The year 2013 saw a peak in the number of asylum seekers globally – largely as a result of the unrest of the Arab Spring. This impacted on Australia, with asylum seeker numbers rising to a record high in July 2013. There were 1992 children in detention in that month. By October 2013, efforts to move children into the community had reduced this number to 1045.Of course, amongst her fiercest critics are pea-brained climate change "skpetics" who have never been able to get their head around understanding how changes in intensity in the water cycle can mean both bigger precipitation events and worse droughts.
In stark contrast, over the six months after the new government took office, it became clear that children were being held for significant periods and were not being released. While the boats were stopping, the children were being detained for lengthening periods of time. When the inquiry was announced in February, 2014 children had been held on average for seven months and 1006 remained in closed indefinite detention.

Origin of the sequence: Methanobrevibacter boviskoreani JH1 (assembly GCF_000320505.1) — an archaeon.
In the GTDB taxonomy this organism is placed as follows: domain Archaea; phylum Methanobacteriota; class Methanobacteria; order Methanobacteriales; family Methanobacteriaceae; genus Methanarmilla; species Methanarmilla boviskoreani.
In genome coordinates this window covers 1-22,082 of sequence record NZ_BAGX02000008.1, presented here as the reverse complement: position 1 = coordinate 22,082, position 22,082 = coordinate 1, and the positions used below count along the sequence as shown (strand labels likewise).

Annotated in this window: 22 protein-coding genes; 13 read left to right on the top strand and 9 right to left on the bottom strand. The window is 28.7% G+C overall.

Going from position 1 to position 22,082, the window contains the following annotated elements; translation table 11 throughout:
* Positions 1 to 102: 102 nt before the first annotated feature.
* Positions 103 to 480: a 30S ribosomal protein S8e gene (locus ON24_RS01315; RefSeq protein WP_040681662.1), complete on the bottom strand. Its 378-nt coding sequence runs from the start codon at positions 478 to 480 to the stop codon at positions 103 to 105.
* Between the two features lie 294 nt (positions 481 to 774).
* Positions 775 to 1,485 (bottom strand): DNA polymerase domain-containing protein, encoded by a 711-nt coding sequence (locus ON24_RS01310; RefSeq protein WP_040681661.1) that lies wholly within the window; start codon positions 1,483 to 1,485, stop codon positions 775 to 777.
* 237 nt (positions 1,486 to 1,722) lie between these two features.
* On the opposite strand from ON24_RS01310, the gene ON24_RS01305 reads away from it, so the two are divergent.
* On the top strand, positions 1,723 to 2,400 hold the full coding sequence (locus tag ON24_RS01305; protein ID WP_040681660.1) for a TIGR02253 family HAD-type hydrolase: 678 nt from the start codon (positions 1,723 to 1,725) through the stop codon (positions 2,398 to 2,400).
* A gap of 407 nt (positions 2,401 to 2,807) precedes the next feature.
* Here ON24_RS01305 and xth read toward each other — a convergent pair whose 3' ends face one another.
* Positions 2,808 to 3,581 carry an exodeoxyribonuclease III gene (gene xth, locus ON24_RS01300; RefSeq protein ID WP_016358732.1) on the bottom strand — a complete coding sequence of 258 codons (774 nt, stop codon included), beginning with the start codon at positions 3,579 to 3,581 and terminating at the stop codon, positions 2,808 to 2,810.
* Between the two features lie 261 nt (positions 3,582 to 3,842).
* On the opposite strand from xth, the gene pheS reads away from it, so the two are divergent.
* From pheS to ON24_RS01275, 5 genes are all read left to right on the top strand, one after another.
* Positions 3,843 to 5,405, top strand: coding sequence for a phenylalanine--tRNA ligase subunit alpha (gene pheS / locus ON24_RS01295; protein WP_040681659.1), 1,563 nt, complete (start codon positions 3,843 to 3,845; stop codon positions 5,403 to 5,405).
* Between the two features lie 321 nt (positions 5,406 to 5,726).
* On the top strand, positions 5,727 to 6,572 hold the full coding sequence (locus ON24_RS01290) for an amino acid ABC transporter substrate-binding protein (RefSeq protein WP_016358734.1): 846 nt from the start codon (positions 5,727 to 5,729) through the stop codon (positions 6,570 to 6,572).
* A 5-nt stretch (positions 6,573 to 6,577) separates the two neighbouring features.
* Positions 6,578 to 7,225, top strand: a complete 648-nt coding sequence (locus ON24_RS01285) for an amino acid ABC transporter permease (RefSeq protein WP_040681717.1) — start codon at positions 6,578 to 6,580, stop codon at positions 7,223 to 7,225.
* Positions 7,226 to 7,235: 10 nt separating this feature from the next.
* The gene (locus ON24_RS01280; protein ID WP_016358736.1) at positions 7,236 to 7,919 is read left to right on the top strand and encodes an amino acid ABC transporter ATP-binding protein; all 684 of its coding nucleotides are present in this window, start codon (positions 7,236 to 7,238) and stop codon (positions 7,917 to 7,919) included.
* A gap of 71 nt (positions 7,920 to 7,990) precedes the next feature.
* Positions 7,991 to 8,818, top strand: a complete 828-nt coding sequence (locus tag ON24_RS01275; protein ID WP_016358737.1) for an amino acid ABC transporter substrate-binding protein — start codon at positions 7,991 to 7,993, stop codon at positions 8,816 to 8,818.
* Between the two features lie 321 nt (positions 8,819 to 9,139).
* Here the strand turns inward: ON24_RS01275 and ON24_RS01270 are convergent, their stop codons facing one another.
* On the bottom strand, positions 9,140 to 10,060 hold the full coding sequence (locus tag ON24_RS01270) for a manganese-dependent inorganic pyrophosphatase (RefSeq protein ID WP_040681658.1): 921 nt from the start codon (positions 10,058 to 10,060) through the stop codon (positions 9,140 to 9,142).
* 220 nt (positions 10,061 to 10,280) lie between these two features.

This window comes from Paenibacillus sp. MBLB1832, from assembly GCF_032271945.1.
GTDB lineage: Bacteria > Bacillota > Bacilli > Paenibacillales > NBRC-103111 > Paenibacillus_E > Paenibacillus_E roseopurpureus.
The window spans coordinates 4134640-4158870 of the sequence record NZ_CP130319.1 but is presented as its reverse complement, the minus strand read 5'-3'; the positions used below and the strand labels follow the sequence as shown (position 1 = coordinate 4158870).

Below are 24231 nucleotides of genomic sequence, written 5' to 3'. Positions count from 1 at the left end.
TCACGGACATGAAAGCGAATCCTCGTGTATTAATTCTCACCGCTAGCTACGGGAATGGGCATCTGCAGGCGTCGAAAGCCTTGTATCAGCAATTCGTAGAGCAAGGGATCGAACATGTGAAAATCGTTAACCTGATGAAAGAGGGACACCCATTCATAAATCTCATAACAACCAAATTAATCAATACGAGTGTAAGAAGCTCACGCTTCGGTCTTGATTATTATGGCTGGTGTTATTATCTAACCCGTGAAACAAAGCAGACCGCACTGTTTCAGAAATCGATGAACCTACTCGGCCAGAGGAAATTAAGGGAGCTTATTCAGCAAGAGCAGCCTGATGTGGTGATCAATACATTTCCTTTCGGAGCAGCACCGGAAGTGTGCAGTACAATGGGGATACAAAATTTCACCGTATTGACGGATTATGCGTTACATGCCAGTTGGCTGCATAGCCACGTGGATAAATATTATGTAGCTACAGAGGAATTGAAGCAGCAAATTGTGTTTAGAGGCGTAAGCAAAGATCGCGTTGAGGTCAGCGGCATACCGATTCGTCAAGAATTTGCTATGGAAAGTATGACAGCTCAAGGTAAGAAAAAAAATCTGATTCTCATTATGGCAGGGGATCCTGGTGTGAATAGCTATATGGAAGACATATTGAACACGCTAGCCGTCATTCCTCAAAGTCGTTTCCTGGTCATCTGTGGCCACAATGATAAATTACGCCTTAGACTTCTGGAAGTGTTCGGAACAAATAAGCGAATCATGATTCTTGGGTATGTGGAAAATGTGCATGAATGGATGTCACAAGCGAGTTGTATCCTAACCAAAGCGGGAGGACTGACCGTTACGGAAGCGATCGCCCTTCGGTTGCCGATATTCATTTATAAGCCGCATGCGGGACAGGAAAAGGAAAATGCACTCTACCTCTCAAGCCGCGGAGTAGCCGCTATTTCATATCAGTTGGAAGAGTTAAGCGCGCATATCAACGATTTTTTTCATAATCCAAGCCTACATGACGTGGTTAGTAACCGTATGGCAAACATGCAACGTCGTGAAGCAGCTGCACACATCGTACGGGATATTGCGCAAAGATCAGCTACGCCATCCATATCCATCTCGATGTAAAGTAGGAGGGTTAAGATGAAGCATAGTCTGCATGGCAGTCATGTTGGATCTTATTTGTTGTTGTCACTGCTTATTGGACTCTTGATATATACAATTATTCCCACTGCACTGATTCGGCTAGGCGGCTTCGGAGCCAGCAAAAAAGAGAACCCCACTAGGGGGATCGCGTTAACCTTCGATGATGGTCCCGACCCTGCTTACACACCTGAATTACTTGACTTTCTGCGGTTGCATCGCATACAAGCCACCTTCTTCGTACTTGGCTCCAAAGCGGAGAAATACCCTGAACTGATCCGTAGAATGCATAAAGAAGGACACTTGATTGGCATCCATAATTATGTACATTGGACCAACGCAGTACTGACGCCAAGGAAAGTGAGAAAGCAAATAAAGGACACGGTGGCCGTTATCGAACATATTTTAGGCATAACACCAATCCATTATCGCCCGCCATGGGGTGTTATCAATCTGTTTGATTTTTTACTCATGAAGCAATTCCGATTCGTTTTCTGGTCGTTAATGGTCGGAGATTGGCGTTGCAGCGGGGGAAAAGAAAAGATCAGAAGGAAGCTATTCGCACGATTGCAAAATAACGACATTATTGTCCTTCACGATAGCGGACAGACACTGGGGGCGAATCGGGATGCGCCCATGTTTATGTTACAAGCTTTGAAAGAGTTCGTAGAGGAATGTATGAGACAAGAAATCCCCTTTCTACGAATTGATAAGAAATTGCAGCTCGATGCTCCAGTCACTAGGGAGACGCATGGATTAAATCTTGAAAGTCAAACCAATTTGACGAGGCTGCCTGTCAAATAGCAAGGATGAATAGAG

Monday, February 16, 2015
Triggs sounding reasonable
Oh look - Gillian Triggs is in Fairfax sounding reasonable and making the point about numbers of children in detention that I always said would be relevant: